COVID-19 Quarantine and Testing Guidance Concerning International Travel
Travel measures, such as quarantine and testing of travelers, are designed to reduce the likelihood of SARS-CoV-2 transmission before, during, and after travel, stated the European Centre for Disease Prevention and Control (ECDC).
This ECDC document published on March 12, 2021, summarises the current scientific evidence to support decision-making concerning quarantine and testing of travelers, considering the emergence of SARS-CoV-2 variants of concern (VOC) and the current epidemiological situation in the EU/EEA.
As a general measure, travel should not be undertaken by ill people or who have had recent contact with COVID-19 cases. Furthermore, at the time of writing this guide, ECDC recommends that non-essential travel should be avoided as one of several non-pharmaceutical interventions (NPIs) designed to prevent crowding and delay the introduction and/or spread of VOCs.
In time, vaccination programs will enable the easing of NPIs, says the ECDC.
This ECDC document follows the provisions of the Council Recommendation 2021/119 of February 1, 2021, amending Recommendation 2020/1475 on a coordinated approach to the restriction of free movement in response to the COVID-19 pandemic.
The further transmission of new VOCs to a geographical area may to some extent be delayed by reducing the movement of people - i.e., by reducing non-essential travel.
Travel measures, such as quarantine and testing, can further delay the importation and spread of the virus. However, once a VOC is established and widespread in a community, the impact of travel measures is limited.
When deciding on the implementation of travel measures, countries should carefully weigh the expected public health benefit against the public health resources required to implement them and the socially and economically disruptive effects they may cause.
To respond to the emergence of VOCs, ECDC recommends strengthening all public health measures, including those relevant to travel, taking into account the epidemiological situation at both the points of departure and arrival.
These strengthened measures should remain in place until very high vaccination coverage of high-risk groups and healthcare workers has been achieved. Sufficient sequencing capacity is in place for the Member States to rapidly detect VOCs and take appropriate action to reduce the risk of their further spread.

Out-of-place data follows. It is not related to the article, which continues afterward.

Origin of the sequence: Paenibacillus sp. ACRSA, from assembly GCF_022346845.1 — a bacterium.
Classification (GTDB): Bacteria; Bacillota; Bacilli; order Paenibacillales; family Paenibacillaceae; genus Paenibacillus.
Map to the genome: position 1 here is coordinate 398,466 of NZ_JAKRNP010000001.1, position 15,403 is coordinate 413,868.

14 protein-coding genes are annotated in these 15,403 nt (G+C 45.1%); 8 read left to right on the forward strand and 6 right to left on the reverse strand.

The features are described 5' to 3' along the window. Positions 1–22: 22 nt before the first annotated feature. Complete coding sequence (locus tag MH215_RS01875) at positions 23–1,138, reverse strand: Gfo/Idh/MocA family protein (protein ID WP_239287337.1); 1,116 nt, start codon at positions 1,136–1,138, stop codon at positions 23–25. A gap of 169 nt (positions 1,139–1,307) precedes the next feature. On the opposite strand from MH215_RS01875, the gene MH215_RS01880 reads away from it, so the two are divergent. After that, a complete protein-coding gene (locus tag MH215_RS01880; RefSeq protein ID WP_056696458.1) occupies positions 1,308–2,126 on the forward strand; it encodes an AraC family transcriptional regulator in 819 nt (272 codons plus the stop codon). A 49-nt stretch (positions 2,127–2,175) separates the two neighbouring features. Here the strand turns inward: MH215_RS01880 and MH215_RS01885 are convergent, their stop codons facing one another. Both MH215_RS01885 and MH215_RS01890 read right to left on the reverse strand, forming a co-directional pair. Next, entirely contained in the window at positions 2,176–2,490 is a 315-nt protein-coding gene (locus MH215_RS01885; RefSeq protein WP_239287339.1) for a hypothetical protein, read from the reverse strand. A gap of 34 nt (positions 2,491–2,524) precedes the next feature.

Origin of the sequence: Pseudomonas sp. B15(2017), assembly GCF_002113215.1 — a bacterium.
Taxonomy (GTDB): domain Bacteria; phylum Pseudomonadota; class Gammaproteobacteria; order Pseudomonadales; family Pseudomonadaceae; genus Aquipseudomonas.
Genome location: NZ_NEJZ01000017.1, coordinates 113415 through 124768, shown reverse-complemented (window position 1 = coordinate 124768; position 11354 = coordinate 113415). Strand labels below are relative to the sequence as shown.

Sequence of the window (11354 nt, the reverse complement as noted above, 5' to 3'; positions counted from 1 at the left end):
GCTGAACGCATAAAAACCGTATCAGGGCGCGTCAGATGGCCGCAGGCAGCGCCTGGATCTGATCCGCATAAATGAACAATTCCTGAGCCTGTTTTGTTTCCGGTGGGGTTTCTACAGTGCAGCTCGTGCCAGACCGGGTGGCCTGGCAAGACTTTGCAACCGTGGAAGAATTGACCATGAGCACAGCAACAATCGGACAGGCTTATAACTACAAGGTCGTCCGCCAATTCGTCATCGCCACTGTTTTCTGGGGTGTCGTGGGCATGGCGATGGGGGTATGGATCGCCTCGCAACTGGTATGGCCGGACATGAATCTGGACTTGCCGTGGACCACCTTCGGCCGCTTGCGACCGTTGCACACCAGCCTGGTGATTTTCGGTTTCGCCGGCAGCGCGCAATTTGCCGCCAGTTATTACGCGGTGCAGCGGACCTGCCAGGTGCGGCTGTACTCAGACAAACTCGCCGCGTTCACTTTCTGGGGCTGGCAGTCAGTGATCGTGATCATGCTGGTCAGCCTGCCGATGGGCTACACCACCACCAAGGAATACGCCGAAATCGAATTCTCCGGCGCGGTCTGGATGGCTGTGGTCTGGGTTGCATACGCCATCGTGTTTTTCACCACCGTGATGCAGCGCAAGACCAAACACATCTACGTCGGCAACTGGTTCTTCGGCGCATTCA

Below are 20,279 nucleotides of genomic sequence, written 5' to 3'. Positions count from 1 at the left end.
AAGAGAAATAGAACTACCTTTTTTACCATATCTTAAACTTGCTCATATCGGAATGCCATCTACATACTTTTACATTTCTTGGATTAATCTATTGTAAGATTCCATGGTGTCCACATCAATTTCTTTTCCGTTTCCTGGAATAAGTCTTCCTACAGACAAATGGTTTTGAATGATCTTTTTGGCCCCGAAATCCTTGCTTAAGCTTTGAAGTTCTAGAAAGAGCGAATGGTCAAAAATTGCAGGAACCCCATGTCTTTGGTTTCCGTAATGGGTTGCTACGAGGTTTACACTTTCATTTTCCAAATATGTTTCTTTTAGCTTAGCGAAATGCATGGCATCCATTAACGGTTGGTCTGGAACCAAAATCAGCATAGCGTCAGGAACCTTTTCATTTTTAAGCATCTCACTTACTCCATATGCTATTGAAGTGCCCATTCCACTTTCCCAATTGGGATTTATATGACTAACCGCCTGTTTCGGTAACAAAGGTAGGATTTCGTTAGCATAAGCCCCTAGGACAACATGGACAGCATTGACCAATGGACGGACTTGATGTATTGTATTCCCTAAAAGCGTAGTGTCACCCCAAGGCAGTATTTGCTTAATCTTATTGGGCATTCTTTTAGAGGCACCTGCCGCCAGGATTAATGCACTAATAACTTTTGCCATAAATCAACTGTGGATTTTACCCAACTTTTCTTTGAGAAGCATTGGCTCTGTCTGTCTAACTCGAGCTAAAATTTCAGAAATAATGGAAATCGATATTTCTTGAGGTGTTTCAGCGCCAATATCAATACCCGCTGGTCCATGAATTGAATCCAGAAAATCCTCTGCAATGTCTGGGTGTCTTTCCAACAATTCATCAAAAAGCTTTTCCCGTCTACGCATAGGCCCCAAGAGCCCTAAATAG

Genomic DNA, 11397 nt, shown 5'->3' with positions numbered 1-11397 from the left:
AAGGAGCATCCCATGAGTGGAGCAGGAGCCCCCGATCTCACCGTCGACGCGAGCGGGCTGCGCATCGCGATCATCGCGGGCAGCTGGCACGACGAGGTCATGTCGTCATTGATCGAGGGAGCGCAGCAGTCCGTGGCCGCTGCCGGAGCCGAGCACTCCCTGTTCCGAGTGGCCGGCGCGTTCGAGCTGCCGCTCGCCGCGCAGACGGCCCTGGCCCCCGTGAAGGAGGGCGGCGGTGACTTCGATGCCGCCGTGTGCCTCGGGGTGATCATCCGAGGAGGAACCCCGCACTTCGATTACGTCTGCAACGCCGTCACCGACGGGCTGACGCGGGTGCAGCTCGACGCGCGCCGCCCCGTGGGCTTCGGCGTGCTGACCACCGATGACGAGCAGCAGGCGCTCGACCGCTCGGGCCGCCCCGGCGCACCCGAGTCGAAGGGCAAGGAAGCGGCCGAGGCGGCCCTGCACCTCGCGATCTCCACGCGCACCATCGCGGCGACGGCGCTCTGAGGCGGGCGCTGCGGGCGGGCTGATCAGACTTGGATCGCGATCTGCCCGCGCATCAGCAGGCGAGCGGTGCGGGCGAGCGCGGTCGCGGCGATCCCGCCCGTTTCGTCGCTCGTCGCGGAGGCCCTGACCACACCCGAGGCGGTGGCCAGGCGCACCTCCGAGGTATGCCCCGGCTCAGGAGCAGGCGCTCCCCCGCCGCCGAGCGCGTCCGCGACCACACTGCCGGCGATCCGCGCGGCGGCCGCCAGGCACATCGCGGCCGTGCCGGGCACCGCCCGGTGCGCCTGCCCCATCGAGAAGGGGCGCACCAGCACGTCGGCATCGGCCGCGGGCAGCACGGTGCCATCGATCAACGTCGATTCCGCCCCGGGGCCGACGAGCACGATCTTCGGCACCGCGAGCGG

As a general measure, anyone who develops symptoms of COVID-19 or is in quarantine should refrain from traveling. Also, at this stage of the pandemic, non-essential travel should be avoided as part of the non-pharmaceutical interventions (NPIs) designed to prevent crowding and delay the introduction and/or spread of VOCs.
When travel measures are being considered, current evidence supports a combined approach to quarantine and testing of travelers - i.e., a pre-departure test (or test directly upon arrival) combined with quarantine and a further test five to seven days after arrival to confirm the possibility of being released from quarantine if the test is negative.
It can be considered to ease quarantine and testing requirements for individuals who have recovered from a laboratory-confirmed SARS-CoV-2 infection within 180 days before travel.
However, it is still unclear whether prior infection with one variant protects against other variants.
At this stage, it also remains uncertain whether vaccinated individuals are capable of transmitting the infection.
Therefore, both individuals must be recovered from a COVID-19 infection in the last 180 days. Those who have been vaccinated continue to adhere to all other preventive measures, such as wearing a face mask and respecting the need for physical distancing during travel.
At the time of writing, three VOCs with an essential public health impact have already emerged and been described (P.1 first described in Brazil; B.1.351 first described in South Africa and B.1.1.7 first described in the United Kingdom).
New VOCs derived from the previous ones will continue to emerge, be detected, and be characterized. Therefore, the characterization and epidemiological investigation of the VOCs are essential to understand their transmissibility, virulence, and impact on vaccine effectiveness.
The ECDC will continue monitoring the epidemiological situation, and this guidance will be updated with all relevant evidence accordingly.
Various travel vaccines, including for the prevention of COVID-19, are listed on this Vax-Before-Travel webpage.
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